Winchester Ammunition did something a little bit radical in 2015. Knowing there are two camps in the world of bullet performance believers — those who want a bullet that holds together and passes completely through the animal, and those that want a bullet that comes apart violently once inside the chest cavity and does not exit — they doubled down on the latter with the introduction of Deer Season XP.

The key difference between Deer Season XP and other rapid-expansion-type bullets is an oversized polymer tip that is going to get the expansion party started the very instant the bullet makes contact; trauma is maximized after just a few inches of penetration. The jacket is thin and the core relatively soft. The thinking is, why pay a premium price for a “premium” bullet when hunting a thin-skinned (deer) animal?

Jason Gilbertson, Winchester’s Director of Marketing, was with me in an Alberta deer camp this past week. “The engineers did a deep dive, and what we wanted was, A.) accuracy; B.) terminal performance; and C.) a bullet that would perform on all deer body mass sizes and weights,” he said. “Also, having a plastic tip at the price point we offer it at is unique to the industry. It was several years in the making, throughout the concept design and testing phases, and so far the public’s acceptance has been great.”

The original offerings of Deer Season XP included .243, 270, .270 WSM, 7mm-08, 7mm Rem. Mag., .308 Win., .30-30 Win., .30-06, .300 Win. Mag., .300 WSM and .300 Blackout. For 2017, the line will expand to include both .223 Rem. and 6.5 Creedmoor.

“Our price point with this ammo, at somewhere between $17 to $24 per box MSRP, is solid,” Gilbertson said. “It’s basically giving the hunter our premium ‘black box’ technology at a ‘gray box’s price.”

I’ve been playing with XP for a while now. In both Ruger American and Mossberg Patriot .30-06’s, the 150-grain XP bullet chronographs in the 2950 fps range — right where it’s supposed to. On this hunt I shot a Winchester XPR rifle chambered for the .300 Win. Mag. shooting that same 150-grain bullet at 3225 fps. In all three of these rifles accuracy is consistently in the 1- to 1½-inch three-shot group range at 100 yards.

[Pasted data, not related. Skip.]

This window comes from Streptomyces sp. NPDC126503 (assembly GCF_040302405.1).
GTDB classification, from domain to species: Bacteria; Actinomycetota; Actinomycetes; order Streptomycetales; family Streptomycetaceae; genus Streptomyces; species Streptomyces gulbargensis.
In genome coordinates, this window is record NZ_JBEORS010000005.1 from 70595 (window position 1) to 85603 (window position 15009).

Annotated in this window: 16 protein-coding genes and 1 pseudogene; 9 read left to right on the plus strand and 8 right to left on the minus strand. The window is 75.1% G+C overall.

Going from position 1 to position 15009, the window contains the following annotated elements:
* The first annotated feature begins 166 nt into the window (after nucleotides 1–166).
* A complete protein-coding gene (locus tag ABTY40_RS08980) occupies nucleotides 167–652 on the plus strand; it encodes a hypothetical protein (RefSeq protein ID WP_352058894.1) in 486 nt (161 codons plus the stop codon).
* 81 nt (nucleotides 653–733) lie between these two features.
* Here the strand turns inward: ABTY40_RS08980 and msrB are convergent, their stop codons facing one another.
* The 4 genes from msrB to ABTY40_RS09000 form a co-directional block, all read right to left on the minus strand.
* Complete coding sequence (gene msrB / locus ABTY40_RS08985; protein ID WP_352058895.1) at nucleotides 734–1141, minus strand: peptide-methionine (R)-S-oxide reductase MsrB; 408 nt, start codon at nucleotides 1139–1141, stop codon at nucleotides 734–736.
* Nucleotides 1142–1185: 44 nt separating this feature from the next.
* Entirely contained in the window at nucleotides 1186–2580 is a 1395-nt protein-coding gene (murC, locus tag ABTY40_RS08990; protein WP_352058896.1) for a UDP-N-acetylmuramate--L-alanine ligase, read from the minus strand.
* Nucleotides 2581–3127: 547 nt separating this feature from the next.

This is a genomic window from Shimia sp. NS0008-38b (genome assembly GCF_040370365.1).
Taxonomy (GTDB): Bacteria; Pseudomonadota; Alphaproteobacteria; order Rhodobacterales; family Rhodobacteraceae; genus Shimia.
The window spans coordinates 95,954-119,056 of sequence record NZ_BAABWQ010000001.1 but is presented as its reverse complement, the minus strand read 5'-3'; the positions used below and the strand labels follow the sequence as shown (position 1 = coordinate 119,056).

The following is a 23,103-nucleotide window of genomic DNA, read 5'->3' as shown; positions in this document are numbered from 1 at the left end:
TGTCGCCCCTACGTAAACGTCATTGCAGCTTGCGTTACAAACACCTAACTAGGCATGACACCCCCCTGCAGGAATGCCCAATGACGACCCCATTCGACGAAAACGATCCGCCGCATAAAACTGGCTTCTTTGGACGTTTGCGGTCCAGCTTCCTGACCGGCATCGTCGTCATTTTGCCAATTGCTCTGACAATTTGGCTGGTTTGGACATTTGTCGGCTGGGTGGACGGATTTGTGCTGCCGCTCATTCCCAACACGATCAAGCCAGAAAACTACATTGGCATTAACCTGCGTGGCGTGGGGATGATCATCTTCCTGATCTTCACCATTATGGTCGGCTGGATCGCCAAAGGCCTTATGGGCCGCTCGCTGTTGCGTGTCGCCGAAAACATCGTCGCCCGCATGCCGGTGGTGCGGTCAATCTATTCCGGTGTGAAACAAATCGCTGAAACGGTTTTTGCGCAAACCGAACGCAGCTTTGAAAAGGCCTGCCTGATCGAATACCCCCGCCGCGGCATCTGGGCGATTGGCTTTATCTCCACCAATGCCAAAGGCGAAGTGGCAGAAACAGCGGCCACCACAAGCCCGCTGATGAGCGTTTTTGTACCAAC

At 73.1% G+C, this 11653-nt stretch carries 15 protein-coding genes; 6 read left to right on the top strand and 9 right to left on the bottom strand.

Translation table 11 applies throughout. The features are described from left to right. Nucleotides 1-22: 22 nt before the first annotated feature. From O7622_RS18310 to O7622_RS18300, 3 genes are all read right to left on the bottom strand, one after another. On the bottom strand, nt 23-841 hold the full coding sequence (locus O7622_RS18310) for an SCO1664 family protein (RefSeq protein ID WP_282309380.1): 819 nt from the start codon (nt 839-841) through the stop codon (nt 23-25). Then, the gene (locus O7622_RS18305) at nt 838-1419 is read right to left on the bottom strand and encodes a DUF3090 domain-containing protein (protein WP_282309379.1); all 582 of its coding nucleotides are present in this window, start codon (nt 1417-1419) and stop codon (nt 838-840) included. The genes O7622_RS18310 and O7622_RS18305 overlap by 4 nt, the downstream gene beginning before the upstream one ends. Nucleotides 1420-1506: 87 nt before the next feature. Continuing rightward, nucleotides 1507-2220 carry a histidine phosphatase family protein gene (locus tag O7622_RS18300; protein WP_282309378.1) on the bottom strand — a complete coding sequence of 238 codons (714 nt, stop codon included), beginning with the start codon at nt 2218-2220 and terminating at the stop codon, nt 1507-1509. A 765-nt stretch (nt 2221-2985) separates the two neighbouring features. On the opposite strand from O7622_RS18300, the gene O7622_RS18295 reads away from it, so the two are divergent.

The buck I killed on this hunt was no giant, but weighed somewhere in the 225-pound range on the hoof. The shot was 325 yards as measured by my Leupold RX-1200i TBR laser rangefinder. The buck could not have gone down any faster had I hit him between the ears with a sledgehammer. Back at camp, the autopsy showed the bullet expanded violently as soon as it smashed into the ribs on the near side, went to pieces once it entered the chest cavity, obliterated the lungs and never reached the offside ribs. In our camp this week we killed six bucks, both mule deer and whitetails, and every time the performance story was the same.

One interesting thing about XP is that it is offered in only one bullet weight for each featured caliber. I asked Gilbertson why so. “We chose what we thought was the ideal bullet weight per caliber for deer hunting,” he said. “This simplifies consumer choice, but we didn’t make each individual bullet weight choice willy-nilly. Our engineers made the call both in terms of what they felt would be accepted by the public, but primarily for what would deliver the accuracy and terminal performance the line was designed for.”

So far, my experiences with this ammunition mirror those of many of my colleagues — most of which shoot and hunt with rifles far more than I do. Accuracy is consistently good, and terminal performance is devastating on thin-skinned, deer-sized game. And at that price, how can you not want to give it a go?

For more information, visit And be sure to check out this instructive video on Deer Season XP: